‘Not on our Agenda’ – the words repeated ad nauseam by Premier McGowan and Labor in relation to electoral reform prior to the March State election, which ultimately resulted in Labor’s total control of both houses of Parliament.
And yet, within weeks of the election, the new Minister for Electoral Affairs John Quigley was quick to appoint an expert committee to make recommendations to achieve ‘electoral equality’ with only eight weeks to decide on an outcome.
Why such a short period of time? Well, with the next election three and a half years away, we suspect the Labor Government wants these reforms done and dusted before Christmas so they have plenty of time to take the focus away from the regions before voters head to the polling booths again.
So why is electoral equality a bad thing?
Many will argue that in a modern democracy voters should have equal voting in representative chambers of Parliament. These theoretical and philosophical arguments assume that indeed every voter is in fact equal.
Equality is not defined in the government’s terms of reference, nor in the committee’s report recommending the abolition of regional representation in the State’s Upper House.
Unlike the Legislative Assembly (Lower House), the Legislative Council (Upper House) equally provides for members to be elected in equal proportion across six regions, three of which are in the metropolitan area and three in our country regions.
Unlike other smaller States, Western Australia has retained a model of ensuring regional constituencies have dedicated regional representation – and there is a solid reason for this.
Firstly, it’s geography.
The three metropolitan regions amount to some 5,398 square kilometres, and in direct contrast, our regions amass a staggering 2,532,795 square kilometres.
The sheer size of our vast State spanning an immense area of land cannot be discounted and cast aside – especially when it comes to accessibility to your local Member.
Secondly, it’s appropriate representation.
Almost on every measure – whether it be life expectancy, education outcomes, access to healthcare and aged care, having a reliable power and telephone connection, or even road safety – we have a system of government that supports and responds to the masses and from time-to-time will address the needs of the few.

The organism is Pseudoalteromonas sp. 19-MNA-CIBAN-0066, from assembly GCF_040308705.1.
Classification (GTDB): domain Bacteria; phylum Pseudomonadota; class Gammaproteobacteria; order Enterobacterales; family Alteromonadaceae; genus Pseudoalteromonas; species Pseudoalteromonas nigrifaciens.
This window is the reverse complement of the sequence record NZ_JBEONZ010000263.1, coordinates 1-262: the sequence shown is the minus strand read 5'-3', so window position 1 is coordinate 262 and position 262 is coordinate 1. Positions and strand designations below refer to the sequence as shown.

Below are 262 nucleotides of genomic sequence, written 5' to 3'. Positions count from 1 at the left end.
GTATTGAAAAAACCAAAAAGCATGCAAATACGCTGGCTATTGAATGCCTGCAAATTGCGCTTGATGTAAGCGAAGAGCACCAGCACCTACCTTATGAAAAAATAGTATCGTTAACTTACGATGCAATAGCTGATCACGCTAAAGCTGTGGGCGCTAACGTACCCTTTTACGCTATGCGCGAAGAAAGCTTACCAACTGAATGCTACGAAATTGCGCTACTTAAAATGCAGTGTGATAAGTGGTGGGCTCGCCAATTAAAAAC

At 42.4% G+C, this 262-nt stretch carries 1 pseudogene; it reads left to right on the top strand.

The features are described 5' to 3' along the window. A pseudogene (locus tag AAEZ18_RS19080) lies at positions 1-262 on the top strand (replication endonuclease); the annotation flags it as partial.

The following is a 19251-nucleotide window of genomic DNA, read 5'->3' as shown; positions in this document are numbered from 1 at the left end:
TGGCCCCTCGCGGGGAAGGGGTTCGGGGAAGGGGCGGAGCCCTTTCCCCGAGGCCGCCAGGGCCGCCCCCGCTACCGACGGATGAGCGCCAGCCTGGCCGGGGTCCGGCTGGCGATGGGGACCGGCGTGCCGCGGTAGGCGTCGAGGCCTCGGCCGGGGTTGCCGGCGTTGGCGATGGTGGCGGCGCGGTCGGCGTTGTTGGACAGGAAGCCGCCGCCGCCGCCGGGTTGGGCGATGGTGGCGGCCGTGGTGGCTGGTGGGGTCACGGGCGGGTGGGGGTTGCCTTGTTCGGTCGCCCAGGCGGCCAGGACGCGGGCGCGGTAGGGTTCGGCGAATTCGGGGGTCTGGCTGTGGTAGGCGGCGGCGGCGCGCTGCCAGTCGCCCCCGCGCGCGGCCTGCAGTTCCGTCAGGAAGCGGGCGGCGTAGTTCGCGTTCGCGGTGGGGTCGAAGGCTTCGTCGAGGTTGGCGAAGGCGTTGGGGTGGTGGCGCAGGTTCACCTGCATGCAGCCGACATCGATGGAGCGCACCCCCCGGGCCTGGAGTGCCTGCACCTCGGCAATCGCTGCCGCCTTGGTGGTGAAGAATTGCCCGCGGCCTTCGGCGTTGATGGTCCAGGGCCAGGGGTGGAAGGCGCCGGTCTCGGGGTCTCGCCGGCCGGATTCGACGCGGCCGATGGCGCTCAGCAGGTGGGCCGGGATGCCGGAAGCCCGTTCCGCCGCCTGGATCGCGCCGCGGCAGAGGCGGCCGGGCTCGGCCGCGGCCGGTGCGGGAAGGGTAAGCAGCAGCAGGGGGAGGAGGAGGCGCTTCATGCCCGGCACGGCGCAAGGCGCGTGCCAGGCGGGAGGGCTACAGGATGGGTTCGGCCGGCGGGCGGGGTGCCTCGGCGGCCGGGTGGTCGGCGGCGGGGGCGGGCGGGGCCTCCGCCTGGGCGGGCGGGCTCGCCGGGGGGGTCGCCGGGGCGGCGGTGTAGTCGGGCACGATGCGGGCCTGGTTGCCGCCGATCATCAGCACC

This is made possible because local Members live and work in the regions, meaning they better positioned to understand unique and specific challenges faced by their electorate.
Without this, regional WA will be forgotten.
And there’s no doubt Labor’s plan to abolish country regions will drown out regional voices.
But they will still argue black and blue that our regions will be better represented under their model as the number of Upper House representatives will rise from six to 37.
The reality, however, is that 75 per cent of the State’s population live in metropolitan areas which will naturally take the focus of most Members.
There is nothing compelling a Member under Labor’s model to base their office in the regions, live in the regions, or visit and take an interest in regional matters.
My sole interest in this debate is to ensure regional WA remains represented and represented well in the Parliament, regardless of who wins their favour at elections.
Early in my political career I was counselled to always respect the outcome of an election – voters never get it wrong.
The problem is Premier Mark McGowan and Labor never took this to the election, in fact they told us repeatedly ‘it’s not on our agenda’.
Minister Quigley let it slip at the short press conference on Tuesday when releasing the report of the expert committee that this has been on the agenda for the Labor party for ‘120 years’ – it just goes to show how this city-centric Government doesn’t bat an eyelid when it comes to regional WA.
Currently, we have ten regional Members of WA Labor in the Upper House who are yet to express their position.
We know their Party has not allowed them a conscience vote.
Just a handful of these Labor Members could stand up in the interests of their constituents and their electorates rather than blindly following Party rules – it could stop this illegitimate and rushed reform in its tracks.
But the question remains: will they stand up for regional families, communities and businesses or will they willingly participate in Labor’s plans to silence regional voices?